I feel a little unproductive in managing students as their advisor. I have both undergrads and graduate students, and especially with undergrads, it's hard to make them respect scheduled updates.

Right now, I am using online tools to track their progress (on GitHub), but communication is lacking. I hate using email for these regular updates, since many of them even take two days to a week (sometimes more!) to check their email account (using University's address), moreover, it would be probably cluttering my inbox.

What tools or communication services can I use to manage several students, communicating with them in a timely manner?

Thanks for any suggestions.

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    Maybe Slack? But I worry about how much you may be pestering your students if you are following their work via Git, I'd be put off by the big brotherishness. (using git is one thing; using it to 'spy' is another) – Bryan Krause Jan 24 '19 at 6:52
  • I am not spying, they are using git with GitHub (they are free to use even cards/issue, whatever they need without any requirements beyond the repo), but I would like to have a weekly report from all of them (asymptotically)... maybe I'm wrong but I wouldn't qualify a weekly report as pestering. – senseiwa Jan 24 '19 at 6:57
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    Can you have a weekly scheduled in-person meeting? I agree a weekly update is reasonable. I do wonder if you might be too demanding though and your students are avoiding you because of it; I usually hear about the opposite problem: students who are trying to contact their advisors and not able to. – Bryan Krause Jan 24 '19 at 7:01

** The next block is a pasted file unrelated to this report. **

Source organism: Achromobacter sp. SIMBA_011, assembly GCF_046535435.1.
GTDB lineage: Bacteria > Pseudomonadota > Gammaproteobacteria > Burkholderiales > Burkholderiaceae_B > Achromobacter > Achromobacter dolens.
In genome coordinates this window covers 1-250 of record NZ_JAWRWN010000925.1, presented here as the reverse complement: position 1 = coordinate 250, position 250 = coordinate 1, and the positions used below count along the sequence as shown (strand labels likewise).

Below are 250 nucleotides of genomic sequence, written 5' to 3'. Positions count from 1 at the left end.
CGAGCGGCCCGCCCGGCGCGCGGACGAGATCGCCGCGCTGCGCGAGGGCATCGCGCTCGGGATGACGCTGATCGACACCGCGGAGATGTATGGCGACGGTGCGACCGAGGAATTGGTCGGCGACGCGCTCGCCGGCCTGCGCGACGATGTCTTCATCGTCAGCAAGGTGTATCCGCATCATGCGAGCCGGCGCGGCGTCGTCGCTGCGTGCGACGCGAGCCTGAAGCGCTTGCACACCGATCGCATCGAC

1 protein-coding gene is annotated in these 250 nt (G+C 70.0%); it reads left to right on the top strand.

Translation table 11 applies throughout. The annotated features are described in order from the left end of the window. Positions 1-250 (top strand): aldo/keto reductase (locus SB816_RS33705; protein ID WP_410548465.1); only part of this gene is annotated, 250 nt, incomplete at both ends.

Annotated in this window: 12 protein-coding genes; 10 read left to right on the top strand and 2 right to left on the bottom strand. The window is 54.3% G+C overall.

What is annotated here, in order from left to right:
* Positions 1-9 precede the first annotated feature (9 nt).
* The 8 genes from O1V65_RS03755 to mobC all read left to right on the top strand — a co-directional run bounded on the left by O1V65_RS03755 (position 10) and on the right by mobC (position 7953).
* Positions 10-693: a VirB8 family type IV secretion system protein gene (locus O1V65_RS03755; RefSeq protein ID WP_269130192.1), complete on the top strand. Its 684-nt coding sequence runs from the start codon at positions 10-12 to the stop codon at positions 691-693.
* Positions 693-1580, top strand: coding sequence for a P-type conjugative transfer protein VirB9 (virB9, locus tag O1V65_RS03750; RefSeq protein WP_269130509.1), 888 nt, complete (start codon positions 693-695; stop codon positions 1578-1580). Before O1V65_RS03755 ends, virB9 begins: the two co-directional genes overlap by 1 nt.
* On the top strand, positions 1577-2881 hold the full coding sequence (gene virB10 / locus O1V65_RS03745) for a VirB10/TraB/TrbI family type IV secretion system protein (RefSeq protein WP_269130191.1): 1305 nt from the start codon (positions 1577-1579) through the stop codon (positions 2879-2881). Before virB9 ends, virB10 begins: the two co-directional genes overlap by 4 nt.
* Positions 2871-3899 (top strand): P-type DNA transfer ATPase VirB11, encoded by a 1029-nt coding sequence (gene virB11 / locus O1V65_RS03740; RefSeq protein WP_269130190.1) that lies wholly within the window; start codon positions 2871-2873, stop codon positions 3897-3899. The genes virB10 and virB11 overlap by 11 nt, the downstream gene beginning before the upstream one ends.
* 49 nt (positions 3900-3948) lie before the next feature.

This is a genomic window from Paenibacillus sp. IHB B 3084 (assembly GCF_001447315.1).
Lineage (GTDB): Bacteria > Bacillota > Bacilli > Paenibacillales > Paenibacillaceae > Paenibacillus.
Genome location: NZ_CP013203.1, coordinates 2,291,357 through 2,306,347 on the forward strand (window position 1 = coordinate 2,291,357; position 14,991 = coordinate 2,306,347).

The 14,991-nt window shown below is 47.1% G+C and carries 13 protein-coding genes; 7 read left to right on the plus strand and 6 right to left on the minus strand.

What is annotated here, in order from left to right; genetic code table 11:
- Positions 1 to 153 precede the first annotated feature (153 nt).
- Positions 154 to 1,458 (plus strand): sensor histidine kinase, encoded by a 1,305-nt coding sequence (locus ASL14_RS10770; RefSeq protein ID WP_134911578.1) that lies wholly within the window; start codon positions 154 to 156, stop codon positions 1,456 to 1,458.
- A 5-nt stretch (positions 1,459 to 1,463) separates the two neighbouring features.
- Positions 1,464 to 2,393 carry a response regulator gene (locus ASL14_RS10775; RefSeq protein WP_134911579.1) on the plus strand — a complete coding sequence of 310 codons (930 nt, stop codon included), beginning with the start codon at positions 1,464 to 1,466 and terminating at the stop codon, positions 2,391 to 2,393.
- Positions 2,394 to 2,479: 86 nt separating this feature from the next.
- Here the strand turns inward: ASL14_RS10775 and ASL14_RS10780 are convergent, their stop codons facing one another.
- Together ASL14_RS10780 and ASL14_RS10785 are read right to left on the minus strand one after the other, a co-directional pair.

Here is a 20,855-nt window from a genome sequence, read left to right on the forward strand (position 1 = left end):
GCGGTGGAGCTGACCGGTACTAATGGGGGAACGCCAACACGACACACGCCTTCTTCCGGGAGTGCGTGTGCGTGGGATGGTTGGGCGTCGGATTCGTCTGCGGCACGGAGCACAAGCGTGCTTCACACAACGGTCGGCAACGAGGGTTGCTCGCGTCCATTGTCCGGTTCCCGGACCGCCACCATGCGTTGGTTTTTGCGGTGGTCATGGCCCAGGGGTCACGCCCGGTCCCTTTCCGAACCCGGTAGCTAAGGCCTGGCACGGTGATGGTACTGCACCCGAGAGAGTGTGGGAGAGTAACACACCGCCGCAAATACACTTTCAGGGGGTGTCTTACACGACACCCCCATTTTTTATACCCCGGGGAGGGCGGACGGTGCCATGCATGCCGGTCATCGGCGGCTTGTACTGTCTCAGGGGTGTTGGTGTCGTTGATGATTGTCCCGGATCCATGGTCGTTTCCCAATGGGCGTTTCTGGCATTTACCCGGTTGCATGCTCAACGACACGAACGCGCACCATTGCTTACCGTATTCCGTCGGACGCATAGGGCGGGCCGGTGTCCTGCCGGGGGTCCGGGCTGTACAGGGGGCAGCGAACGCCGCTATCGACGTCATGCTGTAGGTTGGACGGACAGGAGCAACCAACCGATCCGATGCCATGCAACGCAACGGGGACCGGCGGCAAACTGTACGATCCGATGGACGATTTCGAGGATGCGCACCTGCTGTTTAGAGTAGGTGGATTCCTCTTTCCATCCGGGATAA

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    I have seen many methods used, and none of them were great. Have you tried weekly group meetings? Have each student report their progress for the week and problems for the upcoming week. I doubt you will find an excellent answer to your problem because each student is different. – Anonymous Physicist Jan 24 '19 at 9:30

I institute a lot of different things, but in my personal experience, the best thing is face-to-face meetings. Weekly meetings with the individuals, to talk about the problem and issues they may have with it. If it's undergraduates that are less committed to you you can settle for every other week. Things get lost in digital communication, and your students will feel a lot less comfortable with having nothing to discuss week after week. I find services like GitHub/Dropbox/Sourcetree to be the most effective, but people have their own pet software that they're used to. I suggest emphasizing personal interaction above all!

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    I agree with most of this answer, but I often find that undergrads need more meetings with me than grad students and postdocs do. – Andreas Blass Jan 25 '19 at 1:38

You can lead a horse to water but you cannot make it drink...

You can use a multitude of systems to provide files / problems / updates, but you can’t make them log in... unless they want to - I find activities linked to grades get more attention than activities not graded...

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